SES, ESA and the European Commission team up to deliver a satellite-based quantum cryptography system

LUXEMBOURG, September 22, 2022 — A consortium of 20 European companies led by SES, with support from the European Space Agency (ESA) and the European Commission, will design, develop, launch and operate end-to-end the EAGLE- 1. end system for secure quantum key distribution (QKD), enabling in-orbit validation and demonstration of next-generation cybersecurity across Europe.

The groundbreaking partnership between ESA and a consortium led by SES, with the support of the European Commission, puts Europe at the forefront of space innovation with satellite QKD. Together with its European partners, SES will build Europe’s first end-to-end sovereign space-based QKD system, develop and operate a dedicated Low Earth Orbit (LEO) satellite and build a state-of-the-art QKD operations center in Luxembourg . The project is co-funded by the ESA contribution from Germany, Luxembourg, Austria, Italy, the Netherlands, Switzerland, Belgium and the Czech Republic within the framework of ARTES, as well as the European Commission within the framework of Horizon Europe.

Using the EAGLE-1 system, ESA and European Union Member States will perform the first stage of demonstration and validation of QKD technologies from low Earth orbit to the ground. The EAGLE-1 project will provide valuable mission data for next-generation quantum communication infrastructures (QCIs), contributing for example to EU plans to deploy sovereign and autonomous cross-border quantum secure communication networks.

The EAGLE-1 satellite is due to be launched in 2024 and will then complete a three-year mission in orbit supported by the European Commission. During this operational phase, the satellite will allow governments and institutions of the European Union as well as critical commercial sectors to quickly access long-range QKD to pave the way towards an EU constellation allowing transmissions of ultra-secure data.

To implement EAGLE-1’s ultra-secure cryptographic key exchange system, the consortium will develop the QKD payload, optical ground station, scalable quantum operational networks and key management system to interface with national QCIs.

“European space innovation has taken a strong boost both from a technological point of view and in terms of commercialization,” said Josef Aschbacher, Director General of ESA. “This allows us to develop and implement scalable next-generation projects in space in critical areas such as secure communication, next-generation networks and cybersecurity. Led by ESA, partially funded by the European Commission and implemented by SES, EAGLE-1 is a major step towards the realization of Europe’s secure and scalable quantum communications infrastructure.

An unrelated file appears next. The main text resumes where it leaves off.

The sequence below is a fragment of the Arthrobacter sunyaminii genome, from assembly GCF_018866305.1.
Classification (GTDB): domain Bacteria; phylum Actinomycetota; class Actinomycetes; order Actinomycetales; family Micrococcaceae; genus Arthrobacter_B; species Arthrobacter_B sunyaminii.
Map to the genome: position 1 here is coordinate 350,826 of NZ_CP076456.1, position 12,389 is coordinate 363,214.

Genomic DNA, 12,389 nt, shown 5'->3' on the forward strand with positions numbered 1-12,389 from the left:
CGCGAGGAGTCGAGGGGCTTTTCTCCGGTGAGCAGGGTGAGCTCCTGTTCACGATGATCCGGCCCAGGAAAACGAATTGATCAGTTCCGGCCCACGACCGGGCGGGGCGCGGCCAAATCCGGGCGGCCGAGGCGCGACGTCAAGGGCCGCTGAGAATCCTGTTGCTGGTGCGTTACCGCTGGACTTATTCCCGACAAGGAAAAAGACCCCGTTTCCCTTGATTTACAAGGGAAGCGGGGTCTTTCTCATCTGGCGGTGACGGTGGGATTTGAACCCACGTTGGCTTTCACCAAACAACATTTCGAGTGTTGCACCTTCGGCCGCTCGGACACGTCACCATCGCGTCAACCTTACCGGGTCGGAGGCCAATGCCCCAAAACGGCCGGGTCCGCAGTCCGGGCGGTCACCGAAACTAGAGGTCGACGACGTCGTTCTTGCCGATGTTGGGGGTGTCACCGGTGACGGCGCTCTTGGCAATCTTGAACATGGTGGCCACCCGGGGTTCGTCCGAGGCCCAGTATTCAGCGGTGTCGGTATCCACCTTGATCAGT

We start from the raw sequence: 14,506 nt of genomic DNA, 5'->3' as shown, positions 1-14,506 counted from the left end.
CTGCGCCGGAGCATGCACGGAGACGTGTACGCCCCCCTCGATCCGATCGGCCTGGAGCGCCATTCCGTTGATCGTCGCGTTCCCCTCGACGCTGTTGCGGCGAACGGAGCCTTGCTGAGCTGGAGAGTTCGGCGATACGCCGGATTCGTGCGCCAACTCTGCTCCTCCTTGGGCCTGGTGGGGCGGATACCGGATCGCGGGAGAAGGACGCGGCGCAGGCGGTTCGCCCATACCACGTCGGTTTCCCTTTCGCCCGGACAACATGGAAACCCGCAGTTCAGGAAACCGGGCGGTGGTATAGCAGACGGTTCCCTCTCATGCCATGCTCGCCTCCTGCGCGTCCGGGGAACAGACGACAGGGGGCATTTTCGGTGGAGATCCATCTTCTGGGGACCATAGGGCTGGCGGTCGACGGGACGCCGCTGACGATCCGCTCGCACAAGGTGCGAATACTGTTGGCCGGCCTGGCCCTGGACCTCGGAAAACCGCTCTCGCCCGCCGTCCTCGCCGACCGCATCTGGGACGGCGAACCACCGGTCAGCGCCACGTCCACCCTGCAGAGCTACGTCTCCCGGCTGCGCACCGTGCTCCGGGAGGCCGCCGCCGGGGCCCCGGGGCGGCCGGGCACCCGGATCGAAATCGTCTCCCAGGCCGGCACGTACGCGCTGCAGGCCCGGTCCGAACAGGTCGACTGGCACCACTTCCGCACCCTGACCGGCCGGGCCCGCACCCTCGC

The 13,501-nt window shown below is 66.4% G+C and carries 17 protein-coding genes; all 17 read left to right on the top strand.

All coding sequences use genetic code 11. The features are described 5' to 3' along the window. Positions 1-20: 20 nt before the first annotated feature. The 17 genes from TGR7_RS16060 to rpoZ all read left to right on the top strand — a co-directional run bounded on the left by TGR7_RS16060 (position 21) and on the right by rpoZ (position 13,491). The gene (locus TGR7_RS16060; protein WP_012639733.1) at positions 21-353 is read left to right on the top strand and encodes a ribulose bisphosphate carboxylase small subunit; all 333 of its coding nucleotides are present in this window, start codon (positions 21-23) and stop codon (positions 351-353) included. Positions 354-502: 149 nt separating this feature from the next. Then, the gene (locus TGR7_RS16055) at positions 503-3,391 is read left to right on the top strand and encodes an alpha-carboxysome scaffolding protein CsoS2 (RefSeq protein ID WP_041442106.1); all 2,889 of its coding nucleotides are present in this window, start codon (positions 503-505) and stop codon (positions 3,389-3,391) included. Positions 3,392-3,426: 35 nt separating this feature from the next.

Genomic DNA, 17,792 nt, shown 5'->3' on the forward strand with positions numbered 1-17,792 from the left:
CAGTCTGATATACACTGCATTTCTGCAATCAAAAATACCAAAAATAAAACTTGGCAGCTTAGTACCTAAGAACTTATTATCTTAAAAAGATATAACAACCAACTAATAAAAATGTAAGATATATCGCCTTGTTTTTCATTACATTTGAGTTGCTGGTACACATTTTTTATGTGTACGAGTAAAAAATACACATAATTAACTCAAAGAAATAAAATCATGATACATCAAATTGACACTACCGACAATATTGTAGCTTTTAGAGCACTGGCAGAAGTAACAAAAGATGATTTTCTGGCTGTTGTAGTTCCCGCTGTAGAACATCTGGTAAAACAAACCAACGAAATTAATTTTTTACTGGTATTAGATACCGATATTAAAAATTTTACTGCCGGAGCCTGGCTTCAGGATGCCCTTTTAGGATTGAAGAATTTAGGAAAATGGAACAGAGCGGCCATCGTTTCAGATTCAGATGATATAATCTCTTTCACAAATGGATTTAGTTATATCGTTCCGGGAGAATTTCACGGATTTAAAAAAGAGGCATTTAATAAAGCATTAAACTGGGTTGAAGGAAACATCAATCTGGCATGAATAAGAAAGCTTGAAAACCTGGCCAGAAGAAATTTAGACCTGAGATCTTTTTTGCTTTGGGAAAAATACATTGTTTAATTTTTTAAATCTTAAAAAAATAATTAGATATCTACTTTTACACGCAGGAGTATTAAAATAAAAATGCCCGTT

Elodie Viau, Director of Telecommunications and Integrated Applications at ESA, said: “In today’s increasingly interconnected world, securing information is paramount. Strong encryption keys and technologies to enable their secure distribution are critical to this business. We are proud to forge this partnership between ESA and an SES-led consortium to create the highly secure and autonomous EAGLE-1 quantum key distribution system. ESA enables the European space industry to succeed by uniting the industry around large-scale programs, achieving competitive leaps forward.

“European security and sovereignty in a future world of quantum computing are essential to the success of Europe and its member states,” said Steve Collar, CEO of SES. “We are proud to leverage our multi-orbit credentials and our innovative platforms and solutions in partnership with ESA, the European Commission and the Government of Luxembourg to advance quantum communications and implement the EAGLE-1 system, which is called to be the cornerstone of the development of secure and sovereign European networks of the future.

For more information, visit the EAGLE-1 press room.

Source: SES

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